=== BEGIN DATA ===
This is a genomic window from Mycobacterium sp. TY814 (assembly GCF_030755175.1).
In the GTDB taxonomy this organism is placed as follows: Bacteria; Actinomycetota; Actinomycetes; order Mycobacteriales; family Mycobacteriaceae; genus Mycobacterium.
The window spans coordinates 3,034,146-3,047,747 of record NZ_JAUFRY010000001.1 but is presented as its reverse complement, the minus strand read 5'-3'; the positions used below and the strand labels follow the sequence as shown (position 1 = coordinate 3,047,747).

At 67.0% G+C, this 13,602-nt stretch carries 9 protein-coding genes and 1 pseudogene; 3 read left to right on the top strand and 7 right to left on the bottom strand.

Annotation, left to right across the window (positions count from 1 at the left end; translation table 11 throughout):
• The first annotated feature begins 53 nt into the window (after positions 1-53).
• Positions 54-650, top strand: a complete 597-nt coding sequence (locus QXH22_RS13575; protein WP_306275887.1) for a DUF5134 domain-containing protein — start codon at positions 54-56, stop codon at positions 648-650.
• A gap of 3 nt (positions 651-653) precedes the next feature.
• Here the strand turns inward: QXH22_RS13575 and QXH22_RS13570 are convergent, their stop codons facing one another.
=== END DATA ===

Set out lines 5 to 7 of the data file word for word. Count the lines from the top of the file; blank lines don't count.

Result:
Annotation, left to right across the window (positions count from 1 at the left end; translation table 11 throughout):
• The first annotated feature begins 53 nt into the window (after positions 1-53).
• Positions 54-650, top strand: a complete 597-nt coding sequence (locus QXH22_RS13575; protein WP_306275887.1) for a DUF5134 domain-containing protein — start codon at positions 54-56, stop codon at positions 648-650.